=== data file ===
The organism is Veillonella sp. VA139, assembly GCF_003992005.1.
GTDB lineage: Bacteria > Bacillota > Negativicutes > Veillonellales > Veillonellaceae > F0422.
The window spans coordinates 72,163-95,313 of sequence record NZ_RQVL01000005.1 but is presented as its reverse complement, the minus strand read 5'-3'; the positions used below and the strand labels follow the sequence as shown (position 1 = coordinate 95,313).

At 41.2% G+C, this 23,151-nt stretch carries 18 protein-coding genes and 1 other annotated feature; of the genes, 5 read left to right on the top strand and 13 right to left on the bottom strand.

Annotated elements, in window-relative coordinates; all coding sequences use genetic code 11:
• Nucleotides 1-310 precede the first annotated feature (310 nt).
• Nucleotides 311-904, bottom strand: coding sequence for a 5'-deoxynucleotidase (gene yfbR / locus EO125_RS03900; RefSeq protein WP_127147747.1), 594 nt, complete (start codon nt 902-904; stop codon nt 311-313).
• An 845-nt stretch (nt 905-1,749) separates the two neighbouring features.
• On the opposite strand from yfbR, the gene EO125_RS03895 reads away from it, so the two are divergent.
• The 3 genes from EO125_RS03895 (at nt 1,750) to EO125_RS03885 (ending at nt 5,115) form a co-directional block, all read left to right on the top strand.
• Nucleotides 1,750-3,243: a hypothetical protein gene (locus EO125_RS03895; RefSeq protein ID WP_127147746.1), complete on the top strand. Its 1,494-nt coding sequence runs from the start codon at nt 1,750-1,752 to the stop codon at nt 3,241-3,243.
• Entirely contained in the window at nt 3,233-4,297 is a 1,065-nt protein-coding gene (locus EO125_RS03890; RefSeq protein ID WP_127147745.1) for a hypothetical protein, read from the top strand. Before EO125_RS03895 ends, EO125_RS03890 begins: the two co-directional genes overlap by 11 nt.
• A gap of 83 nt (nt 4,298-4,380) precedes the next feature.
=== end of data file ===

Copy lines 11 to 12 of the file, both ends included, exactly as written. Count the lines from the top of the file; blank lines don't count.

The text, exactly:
• Nucleotides 1,750-3,243: a hypothetical protein gene (locus EO125_RS03895; RefSeq protein ID WP_127147746.1), complete on the top strand. Its 1,494-nt coding sequence runs from the start codon at nt 1,750-1,752 to the stop codon at nt 3,241-3,243.
• Entirely contained in the window at nt 3,233-4,297 is a 1,065-nt protein-coding gene (locus EO125_RS03890; RefSeq protein ID WP_127147745.1) for a hypothetical protein, read from the top strand. Before EO125_RS03895 ends, EO125_RS03890 begins: the two co-directional genes overlap by 11 nt.